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The physicians triumphed over the treasury, maybe even scored a knockout. Labor sanctions, a good PR campaign and the mix of fear and respect we all feel toward doctors added up to a considerable achievement in the face of a weak Finance Ministry and a prime minister who only wants calm.

What we'll remember from this long struggle is "the house cleaner gimmick." Throughout their fight the physicians placed medical residents in the vanguard, arguing that it was outrageous that trainee physicians earn less than cleaners because their hourly wage is listed as NIS 30 on their payslips.

But the claim is a half-truth, because residents' salaries include various payments on top of their basic hourly rates. They receive quadruple or sextuple time for on-call shifts. A resident in an outlying area of the country who earns NIS 18,000 a month will receive NIS 27,000 after the new contract goes into effect (with six on-call shifts a month ). One can argue that the increase was insufficient, but it's a far cry from a cleaning woman.

The victory of the physicians can be viewed through the erosion of the treasury's position. At first Finance Minister Yuval Steinitz said he wouldn't give the doctors even a penny more than the general collective bargaining agreement, because they were not a deprived sector. But when the work actions dragged on and pressure on the treasury grew, Finance Ministry wages director Ilan Levin offered a 28 percent increase over the term of an 8-year contract. The doctors demanded more.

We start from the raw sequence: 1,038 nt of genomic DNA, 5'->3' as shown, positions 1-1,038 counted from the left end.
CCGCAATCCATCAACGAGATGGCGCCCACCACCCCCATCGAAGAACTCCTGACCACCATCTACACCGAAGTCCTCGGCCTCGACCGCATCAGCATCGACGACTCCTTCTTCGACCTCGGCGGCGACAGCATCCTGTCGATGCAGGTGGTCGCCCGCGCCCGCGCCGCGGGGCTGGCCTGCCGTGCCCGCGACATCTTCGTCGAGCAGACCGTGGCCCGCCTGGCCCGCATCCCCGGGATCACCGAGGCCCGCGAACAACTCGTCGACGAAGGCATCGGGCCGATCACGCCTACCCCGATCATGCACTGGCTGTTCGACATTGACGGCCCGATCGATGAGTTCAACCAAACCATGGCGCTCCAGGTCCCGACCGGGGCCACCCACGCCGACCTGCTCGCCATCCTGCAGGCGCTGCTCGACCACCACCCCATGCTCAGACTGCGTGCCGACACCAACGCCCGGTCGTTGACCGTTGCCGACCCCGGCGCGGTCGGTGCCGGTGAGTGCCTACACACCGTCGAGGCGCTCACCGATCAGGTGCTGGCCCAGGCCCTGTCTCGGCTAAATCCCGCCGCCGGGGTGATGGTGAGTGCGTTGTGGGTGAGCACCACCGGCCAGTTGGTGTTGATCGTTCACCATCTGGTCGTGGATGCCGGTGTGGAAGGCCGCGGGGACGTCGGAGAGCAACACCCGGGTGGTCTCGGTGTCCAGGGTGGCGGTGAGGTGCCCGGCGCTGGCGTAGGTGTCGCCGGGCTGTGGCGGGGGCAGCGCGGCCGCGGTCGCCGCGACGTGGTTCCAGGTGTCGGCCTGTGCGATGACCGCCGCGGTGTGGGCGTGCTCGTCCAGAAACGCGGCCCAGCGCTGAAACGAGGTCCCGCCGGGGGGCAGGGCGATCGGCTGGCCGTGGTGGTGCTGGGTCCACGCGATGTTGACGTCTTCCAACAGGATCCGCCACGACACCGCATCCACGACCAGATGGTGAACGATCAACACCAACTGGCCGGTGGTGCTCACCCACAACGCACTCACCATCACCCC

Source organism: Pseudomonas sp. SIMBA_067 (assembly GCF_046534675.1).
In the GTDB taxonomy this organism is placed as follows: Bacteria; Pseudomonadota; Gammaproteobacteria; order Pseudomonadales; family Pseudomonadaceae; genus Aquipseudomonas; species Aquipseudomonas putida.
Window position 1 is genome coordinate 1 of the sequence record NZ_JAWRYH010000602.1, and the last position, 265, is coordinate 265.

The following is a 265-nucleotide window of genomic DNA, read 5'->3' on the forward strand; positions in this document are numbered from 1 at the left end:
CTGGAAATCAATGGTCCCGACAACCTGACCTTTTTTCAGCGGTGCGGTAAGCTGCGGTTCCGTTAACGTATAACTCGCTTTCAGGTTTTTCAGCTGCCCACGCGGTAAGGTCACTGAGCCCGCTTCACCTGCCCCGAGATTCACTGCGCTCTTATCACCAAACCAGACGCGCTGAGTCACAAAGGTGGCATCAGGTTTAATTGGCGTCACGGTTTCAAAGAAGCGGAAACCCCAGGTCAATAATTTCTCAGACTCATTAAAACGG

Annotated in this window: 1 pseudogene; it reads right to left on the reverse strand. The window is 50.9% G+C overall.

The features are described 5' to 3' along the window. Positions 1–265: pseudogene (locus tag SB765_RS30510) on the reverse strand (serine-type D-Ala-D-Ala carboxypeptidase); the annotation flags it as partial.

Then, after four months of strikes and slowdowns, the treasury upped its offer to 40 percent over nine years. That was something Israel Medical Association chairman Dr. Leonid Eidelman could agree to as a basis for further negotiations. A 17-page contract was hammered out, and both sides were sure the dispute was over.

But on July 20, the residents' revolt began. They said the contract short-changed them, and they submitted resignation letters. They even formed a competing organization and demanded their own representatives to the negotiations. Then senior physicians from the center of the country came out against the agreement, after determining that the hinterland was getting more - at their expense.

Recognizing that the IMA was on the brink of collapse Eidelman stopped the talks, denied the understandings his organization had reached with the treasury and began a hunger strike during which he walked to Jerusalem on foot. His actions restored his leadership position.

Luck was on his side too. The tent protest began, and Steinitz and Netanyahu were eager to strike the physicians' sanctions from the agenda. That's why they agreed to pay the doctors more. The 40 percent became 49 percent, adding NIS 2.7 billion annually to the state budget.

And because Eidelman is an ideological kind of guy, he fought for and obtained 1,000 slots for new doctors and a number of other benefits aimed at healing the long-neglected ills of Israel's public health system.

The bottom line is that everyone should remember that the doctors are not a deprived group. They don't belong to the part of the middle class that can't stretch their salaries to the end of the month and see no future. A rosy future awaits the residents. After four to six years they will be specialists, with the ability to improve their financial situation with additional, private work. It's a privilege that doesn't exist for state-employed engineers, for example.

For that reason the physicians should be satisfied with their new contract. Residents too. Other Israeli workers can't even dream of such pay hikes.